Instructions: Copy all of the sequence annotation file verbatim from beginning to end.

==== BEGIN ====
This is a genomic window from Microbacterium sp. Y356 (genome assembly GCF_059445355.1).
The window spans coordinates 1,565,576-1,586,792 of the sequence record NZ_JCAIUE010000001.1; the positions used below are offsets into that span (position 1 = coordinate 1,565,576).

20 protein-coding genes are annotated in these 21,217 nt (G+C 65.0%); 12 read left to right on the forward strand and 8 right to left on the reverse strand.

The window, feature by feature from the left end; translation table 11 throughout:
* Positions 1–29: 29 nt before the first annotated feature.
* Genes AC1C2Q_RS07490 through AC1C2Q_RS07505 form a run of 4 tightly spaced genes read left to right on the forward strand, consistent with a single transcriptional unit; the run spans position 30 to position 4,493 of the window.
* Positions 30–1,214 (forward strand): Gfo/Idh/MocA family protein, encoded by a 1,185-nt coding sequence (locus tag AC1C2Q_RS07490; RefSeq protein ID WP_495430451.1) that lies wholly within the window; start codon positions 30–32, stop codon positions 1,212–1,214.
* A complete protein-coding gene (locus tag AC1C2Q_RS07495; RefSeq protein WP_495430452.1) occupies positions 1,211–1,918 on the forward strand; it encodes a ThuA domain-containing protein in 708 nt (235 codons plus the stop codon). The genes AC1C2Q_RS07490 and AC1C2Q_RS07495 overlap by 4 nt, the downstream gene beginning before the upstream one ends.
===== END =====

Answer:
This is a genomic window from Microbacterium sp. Y356 (genome assembly GCF_059445355.1).
The window spans coordinates 1,565,576-1,586,792 of the sequence record NZ_JCAIUE010000001.1; the positions used below are offsets into that span (position 1 = coordinate 1,565,576).

20 protein-coding genes are annotated in these 21,217 nt (G+C 65.0%); 12 read left to right on the forward strand and 8 right to left on the reverse strand.

The window, feature by feature from the left end; translation table 11 throughout:
* Positions 1–29: 29 nt before the first annotated feature.
* Genes AC1C2Q_RS07490 through AC1C2Q_RS07505 form a run of 4 tightly spaced genes read left to right on the forward strand, consistent with a single transcriptional unit; the run spans position 30 to position 4,493 of the window.
* Positions 30–1,214 (forward strand): Gfo/Idh/MocA family protein, encoded by a 1,185-nt coding sequence (locus tag AC1C2Q_RS07490; RefSeq protein ID WP_495430451.1) that lies wholly within the window; start codon positions 30–32, stop codon positions 1,212–1,214.
* A complete protein-coding gene (locus tag AC1C2Q_RS07495; RefSeq protein WP_495430452.1) occupies positions 1,211–1,918 on the forward strand; it encodes a ThuA domain-containing protein in 708 nt (235 codons plus the stop codon). The genes AC1C2Q_RS07490 and AC1C2Q_RS07495 overlap by 4 nt, the downstream gene beginning before the upstream one ends.